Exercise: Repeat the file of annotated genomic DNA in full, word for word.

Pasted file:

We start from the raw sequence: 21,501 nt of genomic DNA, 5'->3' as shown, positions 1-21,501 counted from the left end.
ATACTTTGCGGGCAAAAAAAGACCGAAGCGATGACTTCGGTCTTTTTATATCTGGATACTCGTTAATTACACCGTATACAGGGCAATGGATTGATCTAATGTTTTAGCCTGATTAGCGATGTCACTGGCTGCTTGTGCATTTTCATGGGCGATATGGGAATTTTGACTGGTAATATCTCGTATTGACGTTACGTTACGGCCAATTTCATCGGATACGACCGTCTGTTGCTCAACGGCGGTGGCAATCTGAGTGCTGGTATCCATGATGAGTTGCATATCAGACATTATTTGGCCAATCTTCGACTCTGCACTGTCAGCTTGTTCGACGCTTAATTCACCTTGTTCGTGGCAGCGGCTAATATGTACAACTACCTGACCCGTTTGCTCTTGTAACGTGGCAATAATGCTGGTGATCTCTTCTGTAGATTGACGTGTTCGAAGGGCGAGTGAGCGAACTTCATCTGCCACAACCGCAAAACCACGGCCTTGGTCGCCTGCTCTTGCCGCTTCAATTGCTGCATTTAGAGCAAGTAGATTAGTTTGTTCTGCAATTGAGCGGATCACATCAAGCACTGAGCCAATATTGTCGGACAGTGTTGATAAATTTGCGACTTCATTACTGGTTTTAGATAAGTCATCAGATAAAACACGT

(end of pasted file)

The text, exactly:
We start from the raw sequence: 21,501 nt of genomic DNA, 5'->3' as shown, positions 1-21,501 counted from the left end.
ATACTTTGCGGGCAAAAAAAGACCGAAGCGATGACTTCGGTCTTTTTATATCTGGATACTCGTTAATTACACCGTATACAGGGCAATGGATTGATCTAATGTTTTAGCCTGATTAGCGATGTCACTGGCTGCTTGTGCATTTTCATGGGCGATATGGGAATTTTGACTGGTAATATCTCGTATTGACGTTACGTTACGGCCAATTTCATCGGATACGACCGTCTGTTGCTCAACGGCGGTGGCAATCTGAGTGCTGGTATCCATGATGAGTTGCATATCAGACATTATTTGGCCAATCTTCGACTCTGCACTGTCAGCTTGTTCGACGCTTAATTCACCTTGTTCGTGGCAGCGGCTAATATGTACAACTACCTGACCCGTTTGCTCTTGTAACGTGGCAATAATGCTGGTGATCTCTTCTGTAGATTGACGTGTTCGAAGGGCGAGTGAGCGAACTTCATCTGCCACAACCGCAAAACCACGGCCTTGGTCGCCTGCTCTTGCCGCTTCAATTGCTGCATTTAGAGCAAGTAGATTAGTTTGTTCTGCAATTGAGCGGATCACATCAAGCACTGAGCCAATATTGTCGGACAGTGTTGATAAATTTGCGACTTCATTACTGGTTTTAGATAAGTCATCAGATAAAACACGT